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Forex

Naira Slides to N475 Against US Dollar on Black Market

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Nigeria 500 naira notes

Naira Trades at N475 Against US Dollar

Persistent dollar scarcity continues to hurt the value of the Nigerian Naira against its global counterparts across the nation’s forex segments.

The local currency declined to N475 to a US dollar on the parallel market, known as the black market. This represents a N1 decline from the N474 it traded on Thursday.

Against the British Pound, the Naira remained at N600. The same rate it exchanged on Friday. The local currency has lost N20 against the British Pound in the last three weeks amid rising unclear economic path.

The Naira declined by N5 against the Euro common currency to N550, down from N545 it sold on Thursday.

On the Investors and Exporters Forex Window, the local currency improved with the surge in turnover. Naira gained about N3 from N389 it exchanged against the US dollar on the I&E fx window last week to N386 on Friday.

Investors traded $92.22 million on Friday, up from the $18.83 million exchanged on Monday August 3, 2020.

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Naira Plunges Against British Pound to N600 on Black Market

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pound-sterling

Naira Falls  by N20 Against British Pound to N600

Economic uncertainties amid low oil prices weighed on the Nigerian Naira against its global counterparts.

The Naira plunged against the British Pound by N20 from N580 it exchanged two weeks ago on the black market to N600 on Thursday and remained at the same rate on Friday morning.

The local currency has remained under pressure since Coronavirus disrupted global economics and demand for global oil earlier in the year. Nigeria, an oil-dependent economy, was one of the nations affected by the low oil prices and disruption of global supply chain and logistics.

This coupled with a series of local challenges like the rising cost of servicing debt to revenue, weak manufacturing sector that depends on importation for most of its raw materials, unclear economic direction that deterred foreign investors and eventually weighed on the nation’s foreign direct investment and capital importation hurt the nation’s economic outlook and investment sentiment.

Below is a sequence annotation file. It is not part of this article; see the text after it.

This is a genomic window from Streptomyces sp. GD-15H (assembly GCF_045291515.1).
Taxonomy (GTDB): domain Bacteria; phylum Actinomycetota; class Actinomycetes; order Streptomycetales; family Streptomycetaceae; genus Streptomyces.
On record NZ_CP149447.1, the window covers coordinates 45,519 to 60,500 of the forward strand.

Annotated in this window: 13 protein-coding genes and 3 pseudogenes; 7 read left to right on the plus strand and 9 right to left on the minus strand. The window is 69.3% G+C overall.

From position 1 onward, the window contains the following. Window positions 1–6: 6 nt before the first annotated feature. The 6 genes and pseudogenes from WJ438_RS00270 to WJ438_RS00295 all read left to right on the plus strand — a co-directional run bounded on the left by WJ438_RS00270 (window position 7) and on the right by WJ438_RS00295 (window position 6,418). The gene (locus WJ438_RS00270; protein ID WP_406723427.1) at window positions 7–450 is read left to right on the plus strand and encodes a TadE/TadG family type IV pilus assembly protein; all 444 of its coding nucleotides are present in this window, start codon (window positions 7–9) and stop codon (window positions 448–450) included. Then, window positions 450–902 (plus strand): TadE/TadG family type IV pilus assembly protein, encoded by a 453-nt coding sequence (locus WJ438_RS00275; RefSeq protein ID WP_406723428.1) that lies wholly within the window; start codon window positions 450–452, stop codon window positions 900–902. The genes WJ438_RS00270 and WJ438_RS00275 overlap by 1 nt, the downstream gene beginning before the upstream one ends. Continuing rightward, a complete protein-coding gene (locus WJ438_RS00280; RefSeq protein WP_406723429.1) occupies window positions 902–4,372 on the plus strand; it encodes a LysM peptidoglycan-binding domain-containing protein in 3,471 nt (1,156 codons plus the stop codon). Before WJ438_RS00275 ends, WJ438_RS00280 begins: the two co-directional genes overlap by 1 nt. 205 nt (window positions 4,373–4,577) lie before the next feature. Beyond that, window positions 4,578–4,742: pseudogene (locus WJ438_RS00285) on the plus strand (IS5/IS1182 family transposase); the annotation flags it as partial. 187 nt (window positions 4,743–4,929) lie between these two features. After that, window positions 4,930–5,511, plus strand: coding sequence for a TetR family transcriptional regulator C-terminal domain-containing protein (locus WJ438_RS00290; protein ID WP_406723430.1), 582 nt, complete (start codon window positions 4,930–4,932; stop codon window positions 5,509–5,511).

Against the Euro common currency, the Naira declined by N35 to N545 on Thursday, down from N510 it traded about three weeks ago.

This decline continues against the United States dollar as the local currency traded at N474 to a US dollar, down from N465 it was exchanged three weeks ago.

The inability of the Central Bank of Nigeria to support the local currency through sufficient dollar liquidity continues to impact the manufacturing sector and other key sectors that depend on importation for operations.

Also, the scarcity dictates the Naira exchange rate to its counterparts, especially after a recent report showed foreign investors are looking to access the US dollar to repatriate their funds.

Other factors, like the recent Shoprite announcement that it was pulling out of Nigeria, Africa’s largest economy, due to falling revenue and challenging business environment compounded the nation’s woes.

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Naira Declines Slightly on the Black Market to N474/$

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Naira Drops Marginally on the Black Market to N474 Against US Dollar

Nigerian Naira declined marginally on Tuesday on the parallel market, popularly known as the black market.

The local currency declined by N1 to N474 per US dollar, down from the N473 it traded on Monday.

This was coming after Shoprite announced it would be exiting Nigeria, Africa’s largest economy. The announcement further damped the nation’s economic outlook amid the already heighten economic uncertainties.

Nigeria continues to struggle with low dollar availability after low oil prices and weak global demand for the commodity eroded the nation’s foreign revenue generation.

On the Investors and Exporters Forex window, the Naira remained pressured at N389 to a US dollar, better than the N389.25 it exchanged on Monday but more than the N381 stipulated by the Central Bank of Nigeria.

Total turnover traded by investors rose from $18.83 million traded on Monday to $24.66 million on Tuesday.

Experts have said the series of bad news emanating from the country will continue to deter potential investors and hurt capital importation necessary to boost dollar liquidity.